The soil in the fen consists of marl, which is a mix of clay and calcium carbonate that is gray in color and often speckled with remnants of shells. Surrounding this marly substrate at a slightly higher elevation is alkaline peat soil. Typical fen species can be found growing in both of these soils, but the fen itself was likely historically found mostly in the mucky soils surrounding the marl. The marl footprint most likely outlines the historical area of Houghton Lake. As the land was drained for agricultural use, the lake level dropped, exposing marl soils that were then colonized by the encroaching fen species.
In addition to the existing 100+ acres of lake and fen, approximately 90 acres of lower quality natural land and 180 acres of agricultural fields surrounding the fen were purchased by TNC. Stuart Orr, North Central Indiana Land Steward for TNC, is tasked with restoring the degraded and agricultural lands to a more natural state. This past Saturday, Stuart held a work day at Houghton Lake to collect seed to be installed in the area now in agicultural production after subsurface drainage tiles have been removed and ditches have been plugged or filled and a more natural hydrologic regime has been restored. The goal is to restore sedge meadow, wet prairie, and even fen in this area where these communities were present prior to being drained for agricultural use. On Saturday, our target species for collection was Dense Blazing Star (Liatris spicata). This member of the Asteraceae has a dense terminal spike of discoid flower heads (there are no ray flowers). It is most commonly found in wet prairies, mesic prairies, and sedge meadows throughout eastern North America.
Given my busy schedule, I don't get to attend many work days (in fact, I think this was my first TNC work day), but helping out with these is something that I feel strongly that everyone who visits and enjoys our natural areas should make time to do. I am involved with several local conservation organizations who all hold numerous work days of their own throughout the year, and I try to attend at least one or two of these events per year. This isn't much, but every little bit helps. Site stewards have very limited staff and rely heavily on volunteer work to accomplish their enormous management goals, and they should be commended for the grueling work that they do. It isn't fair to them or to our natural areas to simply visit these sites for pure enjoyment without giving a little back. I encourage everyone to assist these conservation organizations with their management objectives as much as possible. This is also a great way to have a chance to see these preserves and learn more about the plants and animals that call them home.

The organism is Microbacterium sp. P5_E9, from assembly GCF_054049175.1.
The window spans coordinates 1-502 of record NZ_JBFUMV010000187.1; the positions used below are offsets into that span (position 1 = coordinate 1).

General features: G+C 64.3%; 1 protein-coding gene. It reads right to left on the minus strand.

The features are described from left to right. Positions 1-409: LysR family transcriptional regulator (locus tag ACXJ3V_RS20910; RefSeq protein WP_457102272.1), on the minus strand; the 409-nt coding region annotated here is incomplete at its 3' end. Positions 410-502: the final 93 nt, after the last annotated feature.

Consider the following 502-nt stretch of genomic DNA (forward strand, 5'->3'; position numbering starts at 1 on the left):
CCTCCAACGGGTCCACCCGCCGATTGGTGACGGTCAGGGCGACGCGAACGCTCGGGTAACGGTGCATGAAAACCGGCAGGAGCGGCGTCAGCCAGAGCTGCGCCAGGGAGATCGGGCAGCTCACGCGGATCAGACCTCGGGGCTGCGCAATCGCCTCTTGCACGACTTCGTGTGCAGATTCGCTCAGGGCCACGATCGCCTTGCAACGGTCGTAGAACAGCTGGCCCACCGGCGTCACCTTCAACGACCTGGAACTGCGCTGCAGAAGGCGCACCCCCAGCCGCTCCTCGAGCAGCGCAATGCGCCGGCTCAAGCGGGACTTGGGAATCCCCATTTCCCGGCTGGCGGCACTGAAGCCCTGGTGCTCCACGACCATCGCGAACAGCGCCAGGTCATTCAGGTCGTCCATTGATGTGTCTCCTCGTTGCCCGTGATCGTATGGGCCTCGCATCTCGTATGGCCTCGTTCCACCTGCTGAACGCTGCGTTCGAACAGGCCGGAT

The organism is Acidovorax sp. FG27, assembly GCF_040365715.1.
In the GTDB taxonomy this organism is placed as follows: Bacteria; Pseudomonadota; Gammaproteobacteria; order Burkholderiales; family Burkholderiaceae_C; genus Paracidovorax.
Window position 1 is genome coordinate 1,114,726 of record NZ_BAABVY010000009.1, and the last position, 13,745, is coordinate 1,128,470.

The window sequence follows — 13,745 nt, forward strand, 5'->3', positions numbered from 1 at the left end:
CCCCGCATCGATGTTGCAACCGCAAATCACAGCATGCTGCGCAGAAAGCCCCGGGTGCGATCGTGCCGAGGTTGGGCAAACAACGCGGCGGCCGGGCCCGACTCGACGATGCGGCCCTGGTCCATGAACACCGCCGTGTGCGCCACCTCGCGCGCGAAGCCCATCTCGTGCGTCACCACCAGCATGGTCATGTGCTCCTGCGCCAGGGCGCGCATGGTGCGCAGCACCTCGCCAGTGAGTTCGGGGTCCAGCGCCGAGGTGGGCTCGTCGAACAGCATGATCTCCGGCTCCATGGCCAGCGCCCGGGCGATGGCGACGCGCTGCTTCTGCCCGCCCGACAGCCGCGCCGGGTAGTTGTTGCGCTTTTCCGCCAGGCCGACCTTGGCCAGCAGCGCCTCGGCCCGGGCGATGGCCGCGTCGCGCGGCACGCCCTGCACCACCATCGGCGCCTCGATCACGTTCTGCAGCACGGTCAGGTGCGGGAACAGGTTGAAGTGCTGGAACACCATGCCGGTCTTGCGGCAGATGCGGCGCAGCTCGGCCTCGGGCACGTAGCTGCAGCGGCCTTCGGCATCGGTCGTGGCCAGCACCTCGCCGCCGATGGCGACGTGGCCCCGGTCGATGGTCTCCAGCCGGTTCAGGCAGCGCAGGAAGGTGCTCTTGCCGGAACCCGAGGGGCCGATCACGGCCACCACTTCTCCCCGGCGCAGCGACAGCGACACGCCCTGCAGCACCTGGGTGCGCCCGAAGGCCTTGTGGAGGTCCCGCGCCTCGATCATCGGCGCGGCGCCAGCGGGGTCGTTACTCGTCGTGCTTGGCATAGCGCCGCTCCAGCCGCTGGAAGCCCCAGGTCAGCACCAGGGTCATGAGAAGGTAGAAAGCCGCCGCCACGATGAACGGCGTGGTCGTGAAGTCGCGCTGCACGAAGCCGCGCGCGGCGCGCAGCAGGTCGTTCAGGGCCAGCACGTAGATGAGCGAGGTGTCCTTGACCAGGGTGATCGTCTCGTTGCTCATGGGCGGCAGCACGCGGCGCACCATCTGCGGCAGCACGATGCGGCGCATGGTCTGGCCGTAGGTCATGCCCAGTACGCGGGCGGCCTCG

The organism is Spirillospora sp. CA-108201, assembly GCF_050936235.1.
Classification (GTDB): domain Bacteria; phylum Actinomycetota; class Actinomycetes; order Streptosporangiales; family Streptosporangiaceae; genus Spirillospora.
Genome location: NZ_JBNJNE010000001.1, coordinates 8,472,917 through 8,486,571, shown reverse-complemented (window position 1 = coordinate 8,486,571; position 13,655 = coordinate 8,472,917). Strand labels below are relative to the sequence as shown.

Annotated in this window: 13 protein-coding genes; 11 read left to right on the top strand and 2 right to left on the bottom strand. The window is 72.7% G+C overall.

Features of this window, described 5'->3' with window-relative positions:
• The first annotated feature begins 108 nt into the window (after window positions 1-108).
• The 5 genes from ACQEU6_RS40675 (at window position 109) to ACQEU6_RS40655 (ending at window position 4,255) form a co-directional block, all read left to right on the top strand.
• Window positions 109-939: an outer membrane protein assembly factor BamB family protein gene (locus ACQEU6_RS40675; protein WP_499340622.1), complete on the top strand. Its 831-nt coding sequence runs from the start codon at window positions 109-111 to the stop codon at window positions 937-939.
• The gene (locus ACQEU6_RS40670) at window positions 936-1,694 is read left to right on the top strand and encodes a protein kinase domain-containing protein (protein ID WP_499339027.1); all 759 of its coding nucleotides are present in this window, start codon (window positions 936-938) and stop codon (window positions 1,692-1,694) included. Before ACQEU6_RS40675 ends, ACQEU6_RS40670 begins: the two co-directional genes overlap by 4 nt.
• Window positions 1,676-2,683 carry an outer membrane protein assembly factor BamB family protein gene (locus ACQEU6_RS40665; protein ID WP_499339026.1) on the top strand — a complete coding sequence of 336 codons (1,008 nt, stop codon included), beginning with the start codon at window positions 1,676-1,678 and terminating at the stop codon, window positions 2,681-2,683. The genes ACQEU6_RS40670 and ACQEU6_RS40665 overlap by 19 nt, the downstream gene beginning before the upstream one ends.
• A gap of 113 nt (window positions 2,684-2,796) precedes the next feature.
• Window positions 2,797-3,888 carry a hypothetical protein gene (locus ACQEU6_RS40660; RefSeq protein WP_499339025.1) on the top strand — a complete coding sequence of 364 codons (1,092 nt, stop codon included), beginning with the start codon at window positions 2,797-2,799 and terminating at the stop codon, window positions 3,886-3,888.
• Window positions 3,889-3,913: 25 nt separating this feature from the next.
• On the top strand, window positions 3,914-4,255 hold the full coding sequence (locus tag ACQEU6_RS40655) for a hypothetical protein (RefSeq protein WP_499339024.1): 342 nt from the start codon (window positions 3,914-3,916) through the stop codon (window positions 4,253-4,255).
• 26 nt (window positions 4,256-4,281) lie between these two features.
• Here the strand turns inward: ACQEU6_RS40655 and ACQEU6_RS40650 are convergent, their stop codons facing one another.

In the four or so hours that we were at the site, our small group collected what Stuart thought would amount to 5 pounds of Dense Blazing Star seed once the seed was dried and separated from the stems, involucres, and chaff.
Near the end of the work day, I had some time to take a few photos of plants and insects at the preserve. A species that used to be dominant in the fen but that has been reduced a bit by management burns is Shrubby Cinquefoil (Dasiphora fruticosa ssp. floribunda). As populations of this low shrub, which is in the family Rosaceae, were thinned by fire, habitat for herbaceous fen species that don't deal well with competition was restored. White Lady's Slipper (Cypripedium candidum) in particular has responded well to the prescribed burns. While Shrubby Cinquefoil is a native and desirable fen species, it can suppress the growth of other desirable fen species in the absence of periodic disturbances such as fire or flooding.
Another characteristic shrubby fen species is Poison Sumac (Toxicodendron vernix). Along with dogwoods (Cornus spp.) and willows (Salix spp.), this native shrub can often encroach on fens, leading to shrub-carr communities when fire or flooding is removed from the system. In the fall, the drooping white berries contrast sharply with the compound crimson leaves, making this member of the Anacardiaceae far more beautiful than it is ever given credit. For some reason, and I assume that it is the dermititis caused by contact with Poison Sumac, this species is considered a noxious weed by the Michigan Department of Agriculture.
Many people pigeonhole Big Bluestem (Andropogon gerardii) as a tallgrass prairie species. While this member of the Poaceae is a dominant component of mesic prairies, Big Bluestem is also a characteristic species of alkaline fens. It can be found throughout most of the eastern two-thirds of North America, growing up to 8 feet tall.